Court rules for courthouse developer, city; appeal by structure’s neighbors is possible
A former courthouse in East Cambridge is one step closer to redevelopment into an office tower, a judge ruled Tuesday.
Judge Robert Foster of the Massachusetts Land Court ruled on a critical point of law in favor of Legatt McCall Properties, the developer poised to buy the former Edward J. Sullivan Courthouse and redevelop it into a 20-story office tower with 24 units of residential housing and ground-floor retail. In a 12-page decision, Foster determined that the courthouse qualifies as a “lawful nonconforming structure,” and therefore the Planning Board was entitled to issue special permits to Legatt to allow it to convert the building; that conversion will involve tearing the building down to structural steel, removing asbestos and other materials, and reconstructing the building several stories shorter with a new façade.
The court’s decision is not the last word. Based on previous statements, the neighbors who sued are expected to appeal the case. The timeframe for that appeal is not yet clear, because it is not always possible to appeal before the final resolution of a case, and Tuesday’s ruling was only on one very significant part of the case. Depending on what happens at a status conference Thursday, it may be some time before an appeal is possible.
Michael Hawley, who lives across the street from the courthouse and is one of the lead plaintiffs, said “the ruling is a weak attempt to preserve the status quo, and not an enlightened step,” and said he would appeal.
“My client is very pleased that the court found in its favor on this critical and important issue,” said Kevin O’Flaherty, lead attorney for Legatt.
Foster’s ruling comes under a rubric called “summary judgment,” which applies when the parties do not dispute the facts of the case, and ask a judge to determine issues of law. Summary judgment decisions proceed much more quickly than typical court cases. This case was filed in November; both sides filed motions for summary judgment in March; and the judge heard oral argument April 7.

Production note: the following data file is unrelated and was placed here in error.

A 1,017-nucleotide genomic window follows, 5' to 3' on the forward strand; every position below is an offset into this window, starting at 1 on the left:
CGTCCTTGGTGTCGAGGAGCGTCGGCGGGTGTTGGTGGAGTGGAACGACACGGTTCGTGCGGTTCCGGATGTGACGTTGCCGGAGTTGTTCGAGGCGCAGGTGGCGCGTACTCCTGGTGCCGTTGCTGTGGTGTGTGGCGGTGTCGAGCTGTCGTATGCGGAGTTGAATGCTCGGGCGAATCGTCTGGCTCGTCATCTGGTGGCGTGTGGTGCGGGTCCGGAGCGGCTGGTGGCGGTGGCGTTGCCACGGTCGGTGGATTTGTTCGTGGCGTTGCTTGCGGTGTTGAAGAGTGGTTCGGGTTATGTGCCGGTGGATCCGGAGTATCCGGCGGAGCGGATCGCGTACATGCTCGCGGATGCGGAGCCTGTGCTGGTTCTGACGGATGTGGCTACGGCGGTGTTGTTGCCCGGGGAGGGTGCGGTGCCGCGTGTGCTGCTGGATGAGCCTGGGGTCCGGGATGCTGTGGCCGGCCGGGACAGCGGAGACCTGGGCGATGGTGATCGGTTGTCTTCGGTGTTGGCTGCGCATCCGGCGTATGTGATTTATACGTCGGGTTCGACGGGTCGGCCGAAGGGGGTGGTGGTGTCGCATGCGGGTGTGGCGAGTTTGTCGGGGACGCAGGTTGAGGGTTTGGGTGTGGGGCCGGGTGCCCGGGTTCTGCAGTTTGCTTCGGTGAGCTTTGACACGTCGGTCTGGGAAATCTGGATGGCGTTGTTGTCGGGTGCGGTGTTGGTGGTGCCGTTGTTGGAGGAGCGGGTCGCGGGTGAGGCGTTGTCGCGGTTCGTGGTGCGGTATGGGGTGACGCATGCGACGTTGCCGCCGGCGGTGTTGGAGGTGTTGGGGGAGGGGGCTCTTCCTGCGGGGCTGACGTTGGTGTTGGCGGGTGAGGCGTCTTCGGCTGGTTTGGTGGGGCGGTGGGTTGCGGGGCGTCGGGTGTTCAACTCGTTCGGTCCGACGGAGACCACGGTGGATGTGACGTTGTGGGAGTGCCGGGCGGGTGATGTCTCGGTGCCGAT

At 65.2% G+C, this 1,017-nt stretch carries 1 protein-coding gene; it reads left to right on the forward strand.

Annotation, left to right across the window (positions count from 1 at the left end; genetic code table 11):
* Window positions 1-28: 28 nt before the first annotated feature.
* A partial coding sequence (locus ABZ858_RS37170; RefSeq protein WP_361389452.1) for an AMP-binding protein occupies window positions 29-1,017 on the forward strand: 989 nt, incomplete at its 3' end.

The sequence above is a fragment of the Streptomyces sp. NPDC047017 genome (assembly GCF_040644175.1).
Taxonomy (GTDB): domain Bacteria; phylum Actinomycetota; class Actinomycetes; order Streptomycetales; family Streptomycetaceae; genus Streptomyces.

Down to Durkin
Much of the legal question the judge was trying to resolve comes down to the validity of one particular 1986 precedent, Durkin v. Board of Appeals of Falmouth. At oral argument, Foster called Durkin “too vague,” saying “it has sloppy language.” He said he would “be sure to read [it] carefully.”
At issue in Durkin was a former federal post office in Falmouth, built in 1959 on land rezoned for residential use in 1966. The property owner wanted to use the building for commercial purposes and appealed to the local zoning board. The board denied the special permit, the case was appealed and the appeals court found the post office “could be regarded” as a lawful nonconforming use because it was built under governmental immunity from zoning.
Mark Bobrowski and Daniel Hill, attorneys for the plaintiffs opposing the courthouse development, had told Foster that Durkin was a much more narrow case than most lawyers thought, and that the appeals court had sent the case back to the Falmouth zoning board for reconsideration rather than simply overturning their decision because the specific facts of the case were important to the determination.
But in his written opinion, Foster found Durkin persuasive. He said that other court cases had relied on Durkin in the same way, and his decision was consistent with the precedents. It is rare for district court judges to overrule legal precedents; that kind of action is much more likely on appeal. Foster wrote:
“Just because a structure like the Courthouse did not comply with the Ordinance when it was built does not make it unlawful. It was lawful, because the law of sovereign immunity that permitted it to be built notwithstanding the [floor area ratio] limit made it lawful. The immunity that exempts government buildings from local zoning is not some kind of state variance from zoning bylaws. Rather, immunity is part of the web of state and local land use law that governs how land may lawfully be used in the Commonwealth. The upshot for this case is simple. The Courthouse was built under immunity from local zoning, and, by nature of that immunity, was lawful. As it did not comply with the FAR requirements of the Ordinance when built, it was a lawful nonconforming structure. Once the immunity ceases, it is subject to Section 6 and Article 8 as a lawful nonconforming structure. The Planning Board acted properly in treating the Courthouse as a lawful nonconforming structure subject to Section 6 and the special permit requirements of Article 8.”
Hill said Wednesday that he would proceed with the rest of the case and reserve his right to appeal.